- Linux store the time on the hardware clock as UTC by default
- Windows store the time on the hardware clock as the local time by default
Since both operating systems access the hardware clock you may encounter problems when you dual boot between them.
A comment for the geeks:
The advantage of having the hardware clock as UTC is that you don’t need to change the hardware clock when moving between timezones or when Daylight Savings Time (DST) begins or ends as UTC does not have DST or timezone offsets.
Changing Windows to use UTC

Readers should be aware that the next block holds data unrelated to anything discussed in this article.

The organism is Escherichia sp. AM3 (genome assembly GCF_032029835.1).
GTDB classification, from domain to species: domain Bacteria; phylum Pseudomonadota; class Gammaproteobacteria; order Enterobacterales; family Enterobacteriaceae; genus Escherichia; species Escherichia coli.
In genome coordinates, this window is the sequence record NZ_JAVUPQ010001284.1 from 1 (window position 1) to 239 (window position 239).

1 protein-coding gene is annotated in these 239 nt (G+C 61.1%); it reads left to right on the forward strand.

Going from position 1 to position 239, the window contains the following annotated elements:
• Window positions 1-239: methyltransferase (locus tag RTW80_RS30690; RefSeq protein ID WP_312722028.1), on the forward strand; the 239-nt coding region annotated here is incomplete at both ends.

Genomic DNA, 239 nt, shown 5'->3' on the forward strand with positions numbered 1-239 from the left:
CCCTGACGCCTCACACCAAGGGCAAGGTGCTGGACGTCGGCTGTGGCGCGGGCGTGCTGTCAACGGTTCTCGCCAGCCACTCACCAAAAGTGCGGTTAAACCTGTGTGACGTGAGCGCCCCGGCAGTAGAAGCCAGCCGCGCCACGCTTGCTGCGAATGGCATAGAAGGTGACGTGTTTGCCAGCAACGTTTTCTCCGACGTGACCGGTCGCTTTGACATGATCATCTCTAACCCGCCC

If you dual boot Windows and Linux/MAC and the clock is messed up after each boot, you should either :
- run regedit
- navigate to: HKEY_LOCAL_MACHINE\SYSTEM\CurrentControlSet\Control\TimeZoneInformation
- add key RealTimeIsUniversal as DWORD and set it’s value to 1.
- disable Windows time service:
sc config w32time start= disabled
You can download a REG script that performs the first 3 steps from here but you will have to perform the last step (disable the service) manually.
Changing Linux to use local time
Pre-Ubuntu 15.04 systems (e.g. Ubuntu 14.04 LTS):
- edit /etc/default/rcS
- add or change the following section
# Set UTC=yes if your hardware clock is set to UTC (GMT) UTC=no
Ubuntu 15.04 systems and above (e.g. Ubuntu 16.04 LTS):
- open a terminal and execute the following command
timedatectl set-local-rtc 1